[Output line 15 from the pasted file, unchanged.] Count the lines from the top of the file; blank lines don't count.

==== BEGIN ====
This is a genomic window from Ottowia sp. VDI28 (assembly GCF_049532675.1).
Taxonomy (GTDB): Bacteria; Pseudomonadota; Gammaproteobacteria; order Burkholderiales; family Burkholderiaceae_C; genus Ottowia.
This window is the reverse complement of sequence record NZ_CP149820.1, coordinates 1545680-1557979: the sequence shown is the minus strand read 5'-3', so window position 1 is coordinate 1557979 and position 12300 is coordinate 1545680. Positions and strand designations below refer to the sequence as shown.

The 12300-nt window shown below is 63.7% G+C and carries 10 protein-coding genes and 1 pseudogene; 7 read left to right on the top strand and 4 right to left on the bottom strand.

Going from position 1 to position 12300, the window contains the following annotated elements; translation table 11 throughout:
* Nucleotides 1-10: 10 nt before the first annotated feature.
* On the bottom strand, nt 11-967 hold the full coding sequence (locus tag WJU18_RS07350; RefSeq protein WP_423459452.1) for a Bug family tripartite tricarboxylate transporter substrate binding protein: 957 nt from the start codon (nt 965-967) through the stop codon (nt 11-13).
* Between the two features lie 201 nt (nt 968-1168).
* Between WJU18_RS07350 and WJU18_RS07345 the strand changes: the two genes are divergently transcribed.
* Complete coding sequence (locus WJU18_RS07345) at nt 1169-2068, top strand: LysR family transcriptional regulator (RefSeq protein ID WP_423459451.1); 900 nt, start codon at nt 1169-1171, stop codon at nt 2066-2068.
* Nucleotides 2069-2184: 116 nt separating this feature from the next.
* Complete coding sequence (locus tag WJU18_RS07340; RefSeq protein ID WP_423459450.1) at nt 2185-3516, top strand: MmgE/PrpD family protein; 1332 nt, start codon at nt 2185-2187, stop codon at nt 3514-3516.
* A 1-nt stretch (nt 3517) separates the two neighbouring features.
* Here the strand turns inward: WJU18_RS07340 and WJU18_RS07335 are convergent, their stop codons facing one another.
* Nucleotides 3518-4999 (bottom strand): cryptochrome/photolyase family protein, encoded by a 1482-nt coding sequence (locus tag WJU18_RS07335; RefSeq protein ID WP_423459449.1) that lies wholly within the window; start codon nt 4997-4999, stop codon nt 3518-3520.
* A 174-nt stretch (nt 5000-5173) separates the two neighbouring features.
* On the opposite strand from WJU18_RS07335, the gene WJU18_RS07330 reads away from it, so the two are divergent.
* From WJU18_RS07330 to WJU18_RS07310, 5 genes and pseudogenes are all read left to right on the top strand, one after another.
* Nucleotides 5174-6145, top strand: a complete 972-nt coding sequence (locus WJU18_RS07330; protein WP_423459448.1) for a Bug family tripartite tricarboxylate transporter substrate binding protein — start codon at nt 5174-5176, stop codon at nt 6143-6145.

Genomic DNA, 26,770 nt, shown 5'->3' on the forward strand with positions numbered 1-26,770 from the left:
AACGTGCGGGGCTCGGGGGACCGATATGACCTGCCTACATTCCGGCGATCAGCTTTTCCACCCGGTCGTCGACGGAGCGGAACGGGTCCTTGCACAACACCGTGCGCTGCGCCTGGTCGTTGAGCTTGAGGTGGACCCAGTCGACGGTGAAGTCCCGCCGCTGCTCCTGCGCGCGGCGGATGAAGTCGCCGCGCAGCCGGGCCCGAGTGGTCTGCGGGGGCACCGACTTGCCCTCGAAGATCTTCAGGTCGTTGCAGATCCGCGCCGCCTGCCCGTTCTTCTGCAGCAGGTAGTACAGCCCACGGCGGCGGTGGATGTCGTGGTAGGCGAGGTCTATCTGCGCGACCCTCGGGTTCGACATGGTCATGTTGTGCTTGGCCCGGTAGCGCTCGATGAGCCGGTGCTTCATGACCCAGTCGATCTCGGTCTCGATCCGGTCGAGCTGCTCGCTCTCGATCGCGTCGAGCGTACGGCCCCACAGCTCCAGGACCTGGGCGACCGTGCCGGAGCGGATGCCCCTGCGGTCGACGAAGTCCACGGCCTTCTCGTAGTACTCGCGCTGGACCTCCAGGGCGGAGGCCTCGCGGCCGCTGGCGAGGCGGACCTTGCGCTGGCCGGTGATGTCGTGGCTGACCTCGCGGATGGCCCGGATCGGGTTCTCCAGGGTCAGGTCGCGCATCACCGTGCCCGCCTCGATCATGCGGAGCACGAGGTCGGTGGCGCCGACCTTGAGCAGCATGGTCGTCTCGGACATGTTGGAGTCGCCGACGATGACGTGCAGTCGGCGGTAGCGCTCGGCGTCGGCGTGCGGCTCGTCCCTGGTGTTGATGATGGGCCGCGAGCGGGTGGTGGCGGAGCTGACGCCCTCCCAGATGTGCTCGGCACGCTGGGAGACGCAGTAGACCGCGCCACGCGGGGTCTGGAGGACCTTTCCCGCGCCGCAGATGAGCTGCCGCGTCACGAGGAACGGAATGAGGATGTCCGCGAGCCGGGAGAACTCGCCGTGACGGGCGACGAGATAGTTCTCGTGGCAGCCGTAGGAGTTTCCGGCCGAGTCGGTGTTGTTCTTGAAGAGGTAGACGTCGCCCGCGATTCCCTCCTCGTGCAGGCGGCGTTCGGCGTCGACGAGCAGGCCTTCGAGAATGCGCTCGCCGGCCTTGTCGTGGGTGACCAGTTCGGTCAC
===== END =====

* Nucleotides 3518-4999 (bottom strand): cryptochrome/photolyase family protein, encoded by a 1482-nt coding sequence (locus tag WJU18_RS07335; RefSeq protein ID WP_423459449.1) that lies wholly within the window; start codon nt 4997-4999, stop codon nt 3518-3520.